Rowan Williams: Society can’t handle science

Here’s some news that will probably be in the blogs in the coming weeks.

“Society is ill-prepared to handle scientific breakthroughs because it lacks understanding of human life, the Archbishop of Canterbury has claimed.

Dr Rowan Williams issued his warning as MPs prepare to vote on proposed laws which will allow scientists to create hybrid human-animan embryos for research.

The archbishop claimed that the planned reforms threaten to open the door to practice that conflicts with religious belief, and said that society does not have the ‘moral perspective’ to cope with such momentous advances.

In an interview with The Sunday Telegraph, he also criticised evolution theory as ‘limited’, urged politicians to be open about their faith, and attacked religious conspiracy theories such as the Da Vinci Code. “

The article goes on to lay out the Archbishop’s concerns in each of the areas above.

Apparently this is going to be the theme of a series of addresses the Archbishop is planning for the upcoming weeks.

Read the rest here.

Author: Nicholas Knisely

Episcopal bishop, dad, astronomer, erstwhile dancer...

3 thoughts on “Rowan Williams: Society can’t handle science”

  1. I think he’s totally right on this – and actually, I think a lot of non-religious people also believe that scientific discovery is outpacing moral and ethical development. I’ve seen such statements around, anyway.

  2. I’m glad I read the actual item, the excerpt on evolution was worrisome. He’s absolutely right on this score, “He argues that champions of neo-Darwinism have oversold the theory as “a key which fits all locks and can tell you not only about evolution but where beliefs come from, what truth means.”
    But, on the other hand, the Archbishop can’t just damn scientific advances in biotechnology. He really needs to make a compelling case for what kinds of lines of inquiry are ethically responsible and for alternative responses to the frailty of our mortal nature. Because I’ll tell you that when scientists my age hear churchmen say these kind of things, they wonder what they’re expected to do about cancer, hereditary diseases, and the vulnerability of agriculture in the Third World. A lot of them have a sense of purpose, and they do not take kindly to their purpose in life being villified.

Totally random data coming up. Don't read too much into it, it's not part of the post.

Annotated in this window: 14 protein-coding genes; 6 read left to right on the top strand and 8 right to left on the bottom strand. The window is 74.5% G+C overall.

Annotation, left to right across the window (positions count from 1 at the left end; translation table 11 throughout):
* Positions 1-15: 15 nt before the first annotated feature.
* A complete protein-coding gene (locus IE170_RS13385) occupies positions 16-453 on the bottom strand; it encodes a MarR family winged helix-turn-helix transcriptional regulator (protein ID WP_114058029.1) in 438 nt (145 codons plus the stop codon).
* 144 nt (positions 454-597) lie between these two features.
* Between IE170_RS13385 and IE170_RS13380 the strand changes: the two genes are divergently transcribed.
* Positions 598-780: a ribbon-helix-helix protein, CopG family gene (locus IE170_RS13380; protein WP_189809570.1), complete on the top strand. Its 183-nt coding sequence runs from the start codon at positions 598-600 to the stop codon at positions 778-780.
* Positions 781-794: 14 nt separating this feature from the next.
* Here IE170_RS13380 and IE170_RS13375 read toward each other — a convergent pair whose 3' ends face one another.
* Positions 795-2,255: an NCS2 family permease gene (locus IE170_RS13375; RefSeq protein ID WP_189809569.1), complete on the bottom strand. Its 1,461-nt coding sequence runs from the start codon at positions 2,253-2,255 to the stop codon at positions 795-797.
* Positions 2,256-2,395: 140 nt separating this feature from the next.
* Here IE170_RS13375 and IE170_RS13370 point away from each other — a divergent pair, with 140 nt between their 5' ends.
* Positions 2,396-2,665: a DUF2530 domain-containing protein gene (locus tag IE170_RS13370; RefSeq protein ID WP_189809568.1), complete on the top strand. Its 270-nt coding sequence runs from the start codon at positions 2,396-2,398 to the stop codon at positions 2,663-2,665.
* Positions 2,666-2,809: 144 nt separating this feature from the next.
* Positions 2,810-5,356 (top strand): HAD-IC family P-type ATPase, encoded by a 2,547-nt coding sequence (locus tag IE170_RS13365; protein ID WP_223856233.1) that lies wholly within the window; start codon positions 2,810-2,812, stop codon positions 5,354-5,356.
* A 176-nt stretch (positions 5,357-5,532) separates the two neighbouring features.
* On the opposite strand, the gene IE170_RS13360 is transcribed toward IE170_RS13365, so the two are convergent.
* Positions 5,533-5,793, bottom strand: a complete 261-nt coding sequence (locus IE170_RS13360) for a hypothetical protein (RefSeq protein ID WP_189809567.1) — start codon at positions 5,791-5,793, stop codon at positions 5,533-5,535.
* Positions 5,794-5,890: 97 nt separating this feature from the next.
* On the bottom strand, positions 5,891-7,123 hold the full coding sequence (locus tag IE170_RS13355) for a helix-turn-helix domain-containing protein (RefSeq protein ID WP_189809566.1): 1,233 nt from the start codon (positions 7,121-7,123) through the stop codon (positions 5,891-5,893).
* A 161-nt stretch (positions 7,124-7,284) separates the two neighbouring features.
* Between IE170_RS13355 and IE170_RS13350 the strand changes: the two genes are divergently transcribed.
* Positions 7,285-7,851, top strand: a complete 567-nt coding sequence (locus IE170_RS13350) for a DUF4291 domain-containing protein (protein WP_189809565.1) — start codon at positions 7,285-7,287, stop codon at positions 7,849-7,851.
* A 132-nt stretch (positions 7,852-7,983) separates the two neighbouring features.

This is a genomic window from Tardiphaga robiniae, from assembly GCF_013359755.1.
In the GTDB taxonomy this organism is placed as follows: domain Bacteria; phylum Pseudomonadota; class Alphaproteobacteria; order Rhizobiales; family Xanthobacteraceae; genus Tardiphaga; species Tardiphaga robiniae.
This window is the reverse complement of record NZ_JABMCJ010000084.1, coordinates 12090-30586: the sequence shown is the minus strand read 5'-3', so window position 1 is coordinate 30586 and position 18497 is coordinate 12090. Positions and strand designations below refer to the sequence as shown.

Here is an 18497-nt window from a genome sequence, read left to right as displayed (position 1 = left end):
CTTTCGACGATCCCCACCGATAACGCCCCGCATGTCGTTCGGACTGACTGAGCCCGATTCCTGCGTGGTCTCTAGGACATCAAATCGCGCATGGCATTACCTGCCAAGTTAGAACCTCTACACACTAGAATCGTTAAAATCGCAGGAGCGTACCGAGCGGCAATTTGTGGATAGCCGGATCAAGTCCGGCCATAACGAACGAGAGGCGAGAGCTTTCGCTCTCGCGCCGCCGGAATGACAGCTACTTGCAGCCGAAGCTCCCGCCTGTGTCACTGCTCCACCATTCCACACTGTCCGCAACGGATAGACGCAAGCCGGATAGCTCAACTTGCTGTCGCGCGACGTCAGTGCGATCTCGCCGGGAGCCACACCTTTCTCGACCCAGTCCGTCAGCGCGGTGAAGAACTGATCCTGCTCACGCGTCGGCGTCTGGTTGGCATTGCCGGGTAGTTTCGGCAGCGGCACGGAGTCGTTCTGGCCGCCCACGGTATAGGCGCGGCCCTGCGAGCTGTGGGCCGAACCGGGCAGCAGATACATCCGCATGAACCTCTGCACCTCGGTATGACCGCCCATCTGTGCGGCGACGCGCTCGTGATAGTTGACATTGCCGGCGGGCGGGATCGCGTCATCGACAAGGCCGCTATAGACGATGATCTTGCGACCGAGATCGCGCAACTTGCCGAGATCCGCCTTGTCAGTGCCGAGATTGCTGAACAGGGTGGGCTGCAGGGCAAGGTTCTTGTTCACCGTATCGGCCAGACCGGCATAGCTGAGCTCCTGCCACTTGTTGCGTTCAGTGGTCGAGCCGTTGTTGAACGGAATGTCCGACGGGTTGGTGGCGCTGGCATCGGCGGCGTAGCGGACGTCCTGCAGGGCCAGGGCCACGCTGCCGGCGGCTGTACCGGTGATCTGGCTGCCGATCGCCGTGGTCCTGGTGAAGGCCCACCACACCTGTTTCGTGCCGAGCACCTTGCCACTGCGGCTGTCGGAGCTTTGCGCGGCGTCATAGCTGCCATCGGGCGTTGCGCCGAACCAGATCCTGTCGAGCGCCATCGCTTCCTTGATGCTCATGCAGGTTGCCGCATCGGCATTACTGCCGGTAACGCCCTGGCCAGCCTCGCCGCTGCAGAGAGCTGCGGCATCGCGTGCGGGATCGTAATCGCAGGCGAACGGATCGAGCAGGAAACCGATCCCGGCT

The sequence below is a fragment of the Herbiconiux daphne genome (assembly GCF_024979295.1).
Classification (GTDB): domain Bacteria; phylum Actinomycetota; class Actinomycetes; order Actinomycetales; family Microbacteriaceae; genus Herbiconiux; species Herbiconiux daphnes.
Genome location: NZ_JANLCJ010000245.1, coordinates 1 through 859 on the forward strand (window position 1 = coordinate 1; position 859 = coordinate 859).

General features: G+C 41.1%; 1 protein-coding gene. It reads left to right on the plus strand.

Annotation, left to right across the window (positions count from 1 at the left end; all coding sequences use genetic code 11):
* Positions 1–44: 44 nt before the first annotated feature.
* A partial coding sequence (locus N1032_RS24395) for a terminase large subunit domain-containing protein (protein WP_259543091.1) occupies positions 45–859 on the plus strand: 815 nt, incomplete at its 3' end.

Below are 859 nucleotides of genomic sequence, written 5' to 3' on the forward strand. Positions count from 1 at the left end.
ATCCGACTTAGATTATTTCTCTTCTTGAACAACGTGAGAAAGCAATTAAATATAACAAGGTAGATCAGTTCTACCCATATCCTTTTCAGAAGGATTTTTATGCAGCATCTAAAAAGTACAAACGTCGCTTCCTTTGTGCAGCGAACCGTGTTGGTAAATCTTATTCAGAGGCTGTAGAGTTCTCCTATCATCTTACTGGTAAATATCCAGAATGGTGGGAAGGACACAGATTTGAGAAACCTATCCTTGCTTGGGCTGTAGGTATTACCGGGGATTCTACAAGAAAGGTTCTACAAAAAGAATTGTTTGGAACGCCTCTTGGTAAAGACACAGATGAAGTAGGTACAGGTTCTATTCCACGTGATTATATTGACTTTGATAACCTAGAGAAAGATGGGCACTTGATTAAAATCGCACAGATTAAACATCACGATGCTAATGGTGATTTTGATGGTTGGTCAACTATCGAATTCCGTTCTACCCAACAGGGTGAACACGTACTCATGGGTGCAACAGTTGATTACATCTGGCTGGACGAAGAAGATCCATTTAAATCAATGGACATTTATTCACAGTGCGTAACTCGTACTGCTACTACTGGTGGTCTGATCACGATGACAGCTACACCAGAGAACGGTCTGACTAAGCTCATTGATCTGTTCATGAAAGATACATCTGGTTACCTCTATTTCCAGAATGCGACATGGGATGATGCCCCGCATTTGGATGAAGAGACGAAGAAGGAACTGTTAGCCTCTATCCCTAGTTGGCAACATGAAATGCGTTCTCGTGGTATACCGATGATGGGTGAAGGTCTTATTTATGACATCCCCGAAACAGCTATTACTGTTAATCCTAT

3. It would be nice to read the whole interview. At least then the jumps in topic might make a bit more sense.
    Caelius, I don’t see him damning science so much as asking us to give some thought to what we’re doing. The quote from the article that seems to me to most clearly address this point is this:
    “Man playing God is not a problem about science. It’s a problem about our decisions about the results of science and we shouldn’t be so much afraid of science as we should about our own inability to have a clear moral perspective on these matters.”
    At least when the topic is research and treatments involving embryos, it seems that society doesn’t have a clear moral perspective on the matter. The same may be true in dealing with cloning for reproductive purposes or using cloning to get a new child with the organ(s) that an older sibling needs to survive. What is the moral status of an embryo? Is it a human being of some sort or is it more like a tissue sample? What about clones? Are they humans with all the rights that go along with that or are they more like property to be used however the cloner desires?
    While the Archbishop could give his own opinion on the matter the only way for society to make up its mind on what is morally permissable and what isn’t seems to be for the society as a whole to discuss it for as long as it takes to come to a consensus both on the subject and on what steps need to be taken to respect those who dissent.
    Jon

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